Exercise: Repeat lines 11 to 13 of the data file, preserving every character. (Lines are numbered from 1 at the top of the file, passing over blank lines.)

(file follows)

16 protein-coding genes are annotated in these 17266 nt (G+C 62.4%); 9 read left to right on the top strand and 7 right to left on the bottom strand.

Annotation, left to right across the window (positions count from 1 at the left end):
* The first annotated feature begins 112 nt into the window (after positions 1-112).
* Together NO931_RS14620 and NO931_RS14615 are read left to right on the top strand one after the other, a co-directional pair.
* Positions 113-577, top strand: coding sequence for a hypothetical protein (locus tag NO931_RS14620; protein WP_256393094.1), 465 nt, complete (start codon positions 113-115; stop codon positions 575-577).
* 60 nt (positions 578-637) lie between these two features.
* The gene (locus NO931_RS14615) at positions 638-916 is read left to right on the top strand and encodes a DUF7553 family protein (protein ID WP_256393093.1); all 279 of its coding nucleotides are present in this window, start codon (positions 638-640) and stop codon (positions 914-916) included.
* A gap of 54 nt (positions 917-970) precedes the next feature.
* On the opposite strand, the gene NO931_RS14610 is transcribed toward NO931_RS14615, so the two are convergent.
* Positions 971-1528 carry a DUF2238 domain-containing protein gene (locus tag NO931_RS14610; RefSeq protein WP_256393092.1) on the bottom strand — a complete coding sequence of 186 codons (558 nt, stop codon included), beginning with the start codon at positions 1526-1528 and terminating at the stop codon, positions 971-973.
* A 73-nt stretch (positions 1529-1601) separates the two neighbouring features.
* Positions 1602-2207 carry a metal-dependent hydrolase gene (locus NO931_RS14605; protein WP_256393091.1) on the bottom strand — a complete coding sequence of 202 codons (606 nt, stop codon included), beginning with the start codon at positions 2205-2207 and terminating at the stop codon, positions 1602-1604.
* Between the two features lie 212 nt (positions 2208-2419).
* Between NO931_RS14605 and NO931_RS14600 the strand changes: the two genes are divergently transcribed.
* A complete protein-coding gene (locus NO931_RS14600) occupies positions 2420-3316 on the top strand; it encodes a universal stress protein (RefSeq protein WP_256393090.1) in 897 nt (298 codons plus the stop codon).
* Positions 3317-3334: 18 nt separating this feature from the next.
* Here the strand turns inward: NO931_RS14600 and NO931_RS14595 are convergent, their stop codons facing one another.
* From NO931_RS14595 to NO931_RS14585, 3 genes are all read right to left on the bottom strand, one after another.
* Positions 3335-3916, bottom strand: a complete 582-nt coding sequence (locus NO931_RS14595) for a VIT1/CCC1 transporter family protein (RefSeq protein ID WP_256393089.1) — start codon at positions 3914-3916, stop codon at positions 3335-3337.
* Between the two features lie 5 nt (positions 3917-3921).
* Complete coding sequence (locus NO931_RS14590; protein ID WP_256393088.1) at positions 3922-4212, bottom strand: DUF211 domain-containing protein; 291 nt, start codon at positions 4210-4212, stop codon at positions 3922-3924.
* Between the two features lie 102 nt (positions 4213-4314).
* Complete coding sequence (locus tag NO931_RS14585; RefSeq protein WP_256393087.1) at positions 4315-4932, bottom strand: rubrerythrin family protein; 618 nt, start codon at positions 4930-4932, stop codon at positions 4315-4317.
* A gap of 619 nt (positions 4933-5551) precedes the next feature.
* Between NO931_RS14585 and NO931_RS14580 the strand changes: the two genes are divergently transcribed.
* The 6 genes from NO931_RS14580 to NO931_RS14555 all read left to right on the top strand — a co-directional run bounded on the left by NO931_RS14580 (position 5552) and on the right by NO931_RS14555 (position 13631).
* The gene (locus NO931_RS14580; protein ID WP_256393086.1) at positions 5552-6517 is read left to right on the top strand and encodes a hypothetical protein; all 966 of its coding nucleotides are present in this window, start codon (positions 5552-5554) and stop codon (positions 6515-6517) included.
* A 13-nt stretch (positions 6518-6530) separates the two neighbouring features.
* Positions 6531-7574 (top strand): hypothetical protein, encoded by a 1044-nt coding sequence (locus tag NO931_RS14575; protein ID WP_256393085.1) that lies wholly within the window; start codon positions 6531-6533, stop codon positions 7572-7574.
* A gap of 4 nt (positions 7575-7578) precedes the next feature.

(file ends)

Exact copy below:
* A 73-nt stretch (positions 1529-1601) separates the two neighbouring features.
* Positions 1602-2207 carry a metal-dependent hydrolase gene (locus NO931_RS14605; protein WP_256393091.1) on the bottom strand — a complete coding sequence of 202 codons (606 nt, stop codon included), beginning with the start codon at positions 2205-2207 and terminating at the stop codon, positions 1602-1604.
* Between the two features lie 212 nt (positions 2208-2419).